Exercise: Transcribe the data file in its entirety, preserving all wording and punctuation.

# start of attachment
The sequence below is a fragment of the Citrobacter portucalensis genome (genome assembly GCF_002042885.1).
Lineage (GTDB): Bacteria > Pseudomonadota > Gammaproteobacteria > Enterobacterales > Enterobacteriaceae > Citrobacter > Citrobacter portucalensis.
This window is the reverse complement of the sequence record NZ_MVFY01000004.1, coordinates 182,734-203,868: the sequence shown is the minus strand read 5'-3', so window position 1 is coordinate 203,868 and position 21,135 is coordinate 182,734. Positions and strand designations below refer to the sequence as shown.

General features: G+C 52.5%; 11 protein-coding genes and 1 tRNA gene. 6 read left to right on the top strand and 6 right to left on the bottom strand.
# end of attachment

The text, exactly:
The sequence below is a fragment of the Citrobacter portucalensis genome (genome assembly GCF_002042885.1).
Lineage (GTDB): Bacteria > Pseudomonadota > Gammaproteobacteria > Enterobacterales > Enterobacteriaceae > Citrobacter > Citrobacter portucalensis.
This window is the reverse complement of the sequence record NZ_MVFY01000004.1, coordinates 182,734-203,868: the sequence shown is the minus strand read 5'-3', so window position 1 is coordinate 203,868 and position 21,135 is coordinate 182,734. Positions and strand designations below refer to the sequence as shown.

General features: G+C 52.5%; 11 protein-coding genes and 1 tRNA gene. 6 read left to right on the top strand and 6 right to left on the bottom strand.